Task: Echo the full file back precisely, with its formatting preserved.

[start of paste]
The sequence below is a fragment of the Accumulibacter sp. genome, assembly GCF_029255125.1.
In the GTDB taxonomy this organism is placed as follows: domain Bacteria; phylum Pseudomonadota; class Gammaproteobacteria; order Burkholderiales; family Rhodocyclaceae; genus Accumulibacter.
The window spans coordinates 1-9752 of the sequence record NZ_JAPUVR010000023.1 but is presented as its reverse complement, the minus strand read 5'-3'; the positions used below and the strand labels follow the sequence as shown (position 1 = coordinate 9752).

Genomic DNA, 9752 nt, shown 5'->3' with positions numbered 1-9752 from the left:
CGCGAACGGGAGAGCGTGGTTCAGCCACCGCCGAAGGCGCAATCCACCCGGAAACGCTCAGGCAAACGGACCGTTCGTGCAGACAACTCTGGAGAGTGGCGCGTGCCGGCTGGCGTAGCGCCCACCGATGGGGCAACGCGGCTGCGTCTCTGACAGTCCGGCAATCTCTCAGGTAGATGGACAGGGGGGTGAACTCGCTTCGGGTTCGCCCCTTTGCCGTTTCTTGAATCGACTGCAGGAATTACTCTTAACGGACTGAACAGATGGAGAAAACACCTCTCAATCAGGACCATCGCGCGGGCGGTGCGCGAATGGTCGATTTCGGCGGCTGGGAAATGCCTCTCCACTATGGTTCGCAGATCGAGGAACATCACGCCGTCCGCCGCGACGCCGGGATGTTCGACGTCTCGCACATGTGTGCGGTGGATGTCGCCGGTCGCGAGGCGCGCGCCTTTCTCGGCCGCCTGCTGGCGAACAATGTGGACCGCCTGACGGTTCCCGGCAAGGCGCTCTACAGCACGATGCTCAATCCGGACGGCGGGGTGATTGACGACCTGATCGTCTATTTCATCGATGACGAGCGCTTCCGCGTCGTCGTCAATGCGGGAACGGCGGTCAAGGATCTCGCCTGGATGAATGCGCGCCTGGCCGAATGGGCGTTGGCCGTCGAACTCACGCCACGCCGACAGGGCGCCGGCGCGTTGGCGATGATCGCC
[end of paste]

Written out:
The sequence below is a fragment of the Accumulibacter sp. genome, assembly GCF_029255125.1.
In the GTDB taxonomy this organism is placed as follows: domain Bacteria; phylum Pseudomonadota; class Gammaproteobacteria; order Burkholderiales; family Rhodocyclaceae; genus Accumulibacter.
The window spans coordinates 1-9752 of the sequence record NZ_JAPUVR010000023.1 but is presented as its reverse complement, the minus strand read 5'-3'; the positions used below and the strand labels follow the sequence as shown (position 1 = coordinate 9752).

Genomic DNA, 9752 nt, shown 5'->3' with positions numbered 1-9752 from the left:
CGCGAACGGGAGAGCGTGGTTCAGCCACCGCCGAAGGCGCAATCCACCCGGAAACGCTCAGGCAAACGGACCGTTCGTGCAGACAACTCTGGAGAGTGGCGCGTGCCGGCTGGCGTAGCGCCCACCGATGGGGCAACGCGGCTGCGTCTCTGACAGTCCGGCAATCTCTCAGGTAGATGGACAGGGGGGTGAACTCGCTTCGGGTTCGCCCCTTTGCCGTTTCTTGAATCGACTGCAGGAATTACTCTTAACGGACTGAACAGATGGAGAAAACACCTCTCAATCAGGACCATCGCGCGGGCGGTGCGCGAATGGTCGATTTCGGCGGCTGGGAAATGCCTCTCCACTATGGTTCGCAGATCGAGGAACATCACGCCGTCCGCCGCGACGCCGGGATGTTCGACGTCTCGCACATGTGTGCGGTGGATGTCGCCGGTCGCGAGGCGCGCGCCTTTCTCGGCCGCCTGCTGGCGAACAATGTGGACCGCCTGACGGTTCCCGGCAAGGCGCTCTACAGCACGATGCTCAATCCGGACGGCGGGGTGATTGACGACCTGATCGTCTATTTCATCGATGACGAGCGCTTCCGCGTCGTCGTCAATGCGGGAACGGCGGTCAAGGATCTCGCCTGGATGAATGCGCGCCTGGCCGAATGGGCGTTGGCCGTCGAACTCACGCCACGCCGACAGGGCGCCGGCGCGTTGGCGATGATCGCC